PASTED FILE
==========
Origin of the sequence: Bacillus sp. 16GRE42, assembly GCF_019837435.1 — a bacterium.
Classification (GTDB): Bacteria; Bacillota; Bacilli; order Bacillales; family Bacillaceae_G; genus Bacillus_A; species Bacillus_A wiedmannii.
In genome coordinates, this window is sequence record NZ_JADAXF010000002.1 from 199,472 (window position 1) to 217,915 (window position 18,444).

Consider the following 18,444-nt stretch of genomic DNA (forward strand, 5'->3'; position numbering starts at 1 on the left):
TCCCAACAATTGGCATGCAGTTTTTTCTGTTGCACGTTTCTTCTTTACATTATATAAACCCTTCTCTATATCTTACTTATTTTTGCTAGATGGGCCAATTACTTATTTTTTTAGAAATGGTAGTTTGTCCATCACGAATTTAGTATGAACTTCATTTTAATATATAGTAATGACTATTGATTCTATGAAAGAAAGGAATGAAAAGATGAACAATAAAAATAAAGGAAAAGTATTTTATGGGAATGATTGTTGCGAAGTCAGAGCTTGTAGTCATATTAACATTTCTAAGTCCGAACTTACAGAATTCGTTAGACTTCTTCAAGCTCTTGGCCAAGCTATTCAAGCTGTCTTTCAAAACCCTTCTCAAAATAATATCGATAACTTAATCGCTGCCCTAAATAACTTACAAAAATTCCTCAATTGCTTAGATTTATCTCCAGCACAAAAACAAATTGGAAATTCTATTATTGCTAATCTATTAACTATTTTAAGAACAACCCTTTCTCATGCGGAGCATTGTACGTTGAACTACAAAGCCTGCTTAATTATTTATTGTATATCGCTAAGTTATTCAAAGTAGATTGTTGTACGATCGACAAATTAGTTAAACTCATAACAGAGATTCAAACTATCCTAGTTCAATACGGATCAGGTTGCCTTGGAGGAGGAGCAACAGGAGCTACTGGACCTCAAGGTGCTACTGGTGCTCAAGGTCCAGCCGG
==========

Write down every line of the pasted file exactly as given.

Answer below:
Origin of the sequence: Bacillus sp. 16GRE42, assembly GCF_019837435.1 — a bacterium.
Classification (GTDB): Bacteria; Bacillota; Bacilli; order Bacillales; family Bacillaceae_G; genus Bacillus_A; species Bacillus_A wiedmannii.
In genome coordinates, this window is sequence record NZ_JADAXF010000002.1 from 199,472 (window position 1) to 217,915 (window position 18,444).

Consider the following 18,444-nt stretch of genomic DNA (forward strand, 5'->3'; position numbering starts at 1 on the left):
TCCCAACAATTGGCATGCAGTTTTTTCTGTTGCACGTTTCTTCTTTACATTATATAAACCCTTCTCTATATCTTACTTATTTTTGCTAGATGGGCCAATTACTTATTTTTTTAGAAATGGTAGTTTGTCCATCACGAATTTAGTATGAACTTCATTTTAATATATAGTAATGACTATTGATTCTATGAAAGAAAGGAATGAAAAGATGAACAATAAAAATAAAGGAAAAGTATTTTATGGGAATGATTGTTGCGAAGTCAGAGCTTGTAGTCATATTAACATTTCTAAGTCCGAACTTACAGAATTCGTTAGACTTCTTCAAGCTCTTGGCCAAGCTATTCAAGCTGTCTTTCAAAACCCTTCTCAAAATAATATCGATAACTTAATCGCTGCCCTAAATAACTTACAAAAATTCCTCAATTGCTTAGATTTATCTCCAGCACAAAAACAAATTGGAAATTCTATTATTGCTAATCTATTAACTATTTTAAGAACAACCCTTTCTCATGCGGAGCATTGTACGTTGAACTACAAAGCCTGCTTAATTATTTATTGTATATCGCTAAGTTATTCAAAGTAGATTGTTGTACGATCGACAAATTAGTTAAACTCATAACAGAGATTCAAACTATCCTAGTTCAATACGGATCAGGTTGCCTTGGAGGAGGAGCAACAGGAGCTACTGGACCTCAAGGTGCTACTGGTGCTCAAGGTCCAGCCGG